My Friend, Steven Davey, aka Frank


I first met Steven Davey, restaurant critic for NOW magazine, more than 10 years ago. I was running a monthly dining group called Gothic Diners in which Toronto Goths gathered for dinner at local restaurants, usually in all their black finery. Davey heard about our group through a friend of a friend and invited Greg and I, along with our friend Siobhan, to join him for dinner. He took us to the newly opened vegetarian restaurant Fressen, because it tickled his fancy to take a bunch of Goths (and our supposed vampire-inspired blood lust) to the one place where there would be no meat.

We hit it off and I soon found myself in “the rotation” – a group of Steven’s friends and acquaintances who were restaurant-positive, and who he would invite to join him for restaurant visits when he was doing reviews. That is, we liked dining out, enjoyed trying new things and could follow his detailed directions on what to order and how not to blow his cover.

He would book reservations under a false name, usually “Frank”, but on occasion he’d forget, and I’d find myself at a hostess stand, perplexed. No “Frank”. Or else I’d be seated, and watch him across the room, listing off the various names he might have used to book the reservation. One night I ran into him in line at the Drake’s BBQ take-out shop, and stood in line yelling “Hi Frank!” repeatedly until I had to walk up to him and poke him.

Steven was always very careful about not revealing who he was. Besides the fake name, he always paid cash. He took the seat against the wall whenever possible so he could watch for servers. He was an expert at stealing menus, and always pulled out a great line about “just taking this back to the office! We need more great lunch places in this neighbourhood!” if caught. His note-taking quickly became a grocery list if a server was hoovering too closely.

As time went on, Steven encouraged me to start writing about food. It would be safe to say that I would never have become a food writer without his encouragement, and he advocated on my behalf at NOW to get me a spot writing shorter reviews. That gig was short-lived but he continued to offer advice and mentorship until I started TasteTO, at which point I didn’t hear from him for a while, because I was now “the competition”.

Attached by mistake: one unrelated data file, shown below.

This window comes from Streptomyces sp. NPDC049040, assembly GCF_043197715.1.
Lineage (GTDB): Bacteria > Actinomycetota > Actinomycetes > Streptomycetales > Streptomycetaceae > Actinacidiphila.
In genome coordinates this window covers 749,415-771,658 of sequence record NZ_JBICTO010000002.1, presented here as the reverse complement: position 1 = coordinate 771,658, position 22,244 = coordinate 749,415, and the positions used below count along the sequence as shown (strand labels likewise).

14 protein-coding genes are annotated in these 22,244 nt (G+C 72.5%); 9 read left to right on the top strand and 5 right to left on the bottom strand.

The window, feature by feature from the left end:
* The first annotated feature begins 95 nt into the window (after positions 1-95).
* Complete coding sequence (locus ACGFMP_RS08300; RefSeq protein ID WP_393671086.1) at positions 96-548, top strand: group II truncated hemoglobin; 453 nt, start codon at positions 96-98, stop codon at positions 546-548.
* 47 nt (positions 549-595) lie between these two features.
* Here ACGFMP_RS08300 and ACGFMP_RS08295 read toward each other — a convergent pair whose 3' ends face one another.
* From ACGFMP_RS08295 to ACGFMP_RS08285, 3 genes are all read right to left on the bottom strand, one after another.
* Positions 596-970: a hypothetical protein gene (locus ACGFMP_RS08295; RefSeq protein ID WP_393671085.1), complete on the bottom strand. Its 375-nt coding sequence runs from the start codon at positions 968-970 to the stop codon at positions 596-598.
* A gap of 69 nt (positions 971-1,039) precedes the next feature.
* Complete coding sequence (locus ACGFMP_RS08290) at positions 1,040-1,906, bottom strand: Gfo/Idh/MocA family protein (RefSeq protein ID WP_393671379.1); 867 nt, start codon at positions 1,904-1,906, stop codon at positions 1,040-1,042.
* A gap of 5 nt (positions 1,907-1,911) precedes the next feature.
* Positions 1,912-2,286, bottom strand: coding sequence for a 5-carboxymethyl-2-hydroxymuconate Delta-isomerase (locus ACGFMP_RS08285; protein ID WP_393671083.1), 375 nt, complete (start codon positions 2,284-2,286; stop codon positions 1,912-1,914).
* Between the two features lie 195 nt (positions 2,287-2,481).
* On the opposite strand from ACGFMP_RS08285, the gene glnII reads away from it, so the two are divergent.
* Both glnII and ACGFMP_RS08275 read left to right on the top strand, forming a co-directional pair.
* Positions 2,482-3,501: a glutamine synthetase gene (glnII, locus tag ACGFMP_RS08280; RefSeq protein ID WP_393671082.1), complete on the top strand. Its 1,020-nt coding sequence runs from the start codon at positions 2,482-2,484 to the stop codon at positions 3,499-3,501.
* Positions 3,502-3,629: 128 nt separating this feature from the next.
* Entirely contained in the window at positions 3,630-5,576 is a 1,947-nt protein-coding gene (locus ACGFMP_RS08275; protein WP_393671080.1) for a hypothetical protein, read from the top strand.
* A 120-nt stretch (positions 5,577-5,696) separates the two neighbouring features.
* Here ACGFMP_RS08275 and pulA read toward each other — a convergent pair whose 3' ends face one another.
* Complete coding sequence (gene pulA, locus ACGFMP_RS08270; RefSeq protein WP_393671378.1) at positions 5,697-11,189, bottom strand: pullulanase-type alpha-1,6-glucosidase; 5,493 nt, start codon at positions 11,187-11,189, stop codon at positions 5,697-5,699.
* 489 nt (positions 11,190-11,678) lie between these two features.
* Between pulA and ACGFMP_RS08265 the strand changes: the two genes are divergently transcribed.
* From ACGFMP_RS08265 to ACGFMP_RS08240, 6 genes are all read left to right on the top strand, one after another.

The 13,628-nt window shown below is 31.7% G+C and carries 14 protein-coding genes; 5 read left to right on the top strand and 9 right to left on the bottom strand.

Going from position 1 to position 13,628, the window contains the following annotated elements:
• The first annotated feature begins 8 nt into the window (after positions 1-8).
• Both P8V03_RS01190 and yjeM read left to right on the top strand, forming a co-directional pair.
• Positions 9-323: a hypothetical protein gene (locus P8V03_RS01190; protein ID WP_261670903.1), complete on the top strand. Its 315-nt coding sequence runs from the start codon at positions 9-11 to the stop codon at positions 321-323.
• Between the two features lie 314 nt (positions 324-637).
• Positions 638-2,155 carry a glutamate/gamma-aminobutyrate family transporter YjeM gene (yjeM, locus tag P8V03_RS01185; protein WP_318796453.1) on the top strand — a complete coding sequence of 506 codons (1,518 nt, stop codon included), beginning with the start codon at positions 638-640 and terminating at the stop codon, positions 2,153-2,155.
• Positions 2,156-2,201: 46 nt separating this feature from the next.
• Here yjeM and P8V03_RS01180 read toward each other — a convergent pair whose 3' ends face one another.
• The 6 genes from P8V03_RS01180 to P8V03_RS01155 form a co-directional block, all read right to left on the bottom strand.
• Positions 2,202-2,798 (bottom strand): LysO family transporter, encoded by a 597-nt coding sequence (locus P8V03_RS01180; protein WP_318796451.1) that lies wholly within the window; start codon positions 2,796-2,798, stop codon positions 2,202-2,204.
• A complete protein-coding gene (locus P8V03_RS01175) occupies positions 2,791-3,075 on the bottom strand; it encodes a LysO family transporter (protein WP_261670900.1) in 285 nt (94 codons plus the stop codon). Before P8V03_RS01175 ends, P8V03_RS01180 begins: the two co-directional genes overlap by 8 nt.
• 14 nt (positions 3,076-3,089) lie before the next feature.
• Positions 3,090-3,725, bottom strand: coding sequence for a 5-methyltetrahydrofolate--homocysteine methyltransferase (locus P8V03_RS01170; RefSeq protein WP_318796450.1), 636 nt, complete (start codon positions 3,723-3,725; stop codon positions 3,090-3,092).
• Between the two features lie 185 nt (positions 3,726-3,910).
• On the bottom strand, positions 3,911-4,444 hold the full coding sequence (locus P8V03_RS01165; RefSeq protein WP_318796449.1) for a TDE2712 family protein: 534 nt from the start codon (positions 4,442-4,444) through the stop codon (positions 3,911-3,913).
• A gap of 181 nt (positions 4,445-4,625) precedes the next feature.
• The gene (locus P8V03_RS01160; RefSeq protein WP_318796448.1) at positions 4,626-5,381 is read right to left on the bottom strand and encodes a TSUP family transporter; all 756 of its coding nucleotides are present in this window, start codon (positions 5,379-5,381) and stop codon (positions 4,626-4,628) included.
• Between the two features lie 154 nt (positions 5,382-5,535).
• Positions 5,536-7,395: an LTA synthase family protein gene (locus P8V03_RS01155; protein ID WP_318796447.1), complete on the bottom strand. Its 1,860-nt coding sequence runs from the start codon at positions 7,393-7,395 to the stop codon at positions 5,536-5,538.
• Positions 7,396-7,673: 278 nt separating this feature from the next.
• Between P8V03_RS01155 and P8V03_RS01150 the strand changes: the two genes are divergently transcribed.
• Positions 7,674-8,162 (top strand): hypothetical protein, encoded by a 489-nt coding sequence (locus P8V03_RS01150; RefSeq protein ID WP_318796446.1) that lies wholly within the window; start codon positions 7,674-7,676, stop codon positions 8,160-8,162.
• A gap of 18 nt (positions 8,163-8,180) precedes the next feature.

When I published my first book, Steven was the first one to offer publicity, running an interview in NOW to help promote the book launch.

I moved to Toronto too late for the Queen West punk heyday, but Steven’s background and expertise in the local music scene meant that we always had something to talk about, from stories about the scene back in the day to amusing discussions about current bands.

I last saw him in person back in the autumn. I was walking along Queen Street when he pedalled up beside me on his bike. It had been raining, we were both wet, and he blocked traffic to stop in the curb lane and give me one of his trademark bear hugs.

It’s still difficult to believe that he’s gone. That we’ll never read another word of his acerbic wit. That I’ll never hear him scoff about whatever chef is throwing a tantrum and calling him names because of a poor review. That usage of the word “boîte” will now significantly decrease.

Steven Davey taught me everything I know about restaurant writing. He instilled a sense of journalistic ethics in me that I hope he would have been proud of. He’d occasionally joke, “Don’t you try and steal my job!”, but we both knew there was no chance of that. Nobody could write a review like Steven could. And whoever does end up with his job now that he’s gone will have some truly huge and impressive shoes to fill.

He was my mentor, my friend, and one of my biggest supporters. I am astoundingly lucky to have known him, and I will miss him dearly.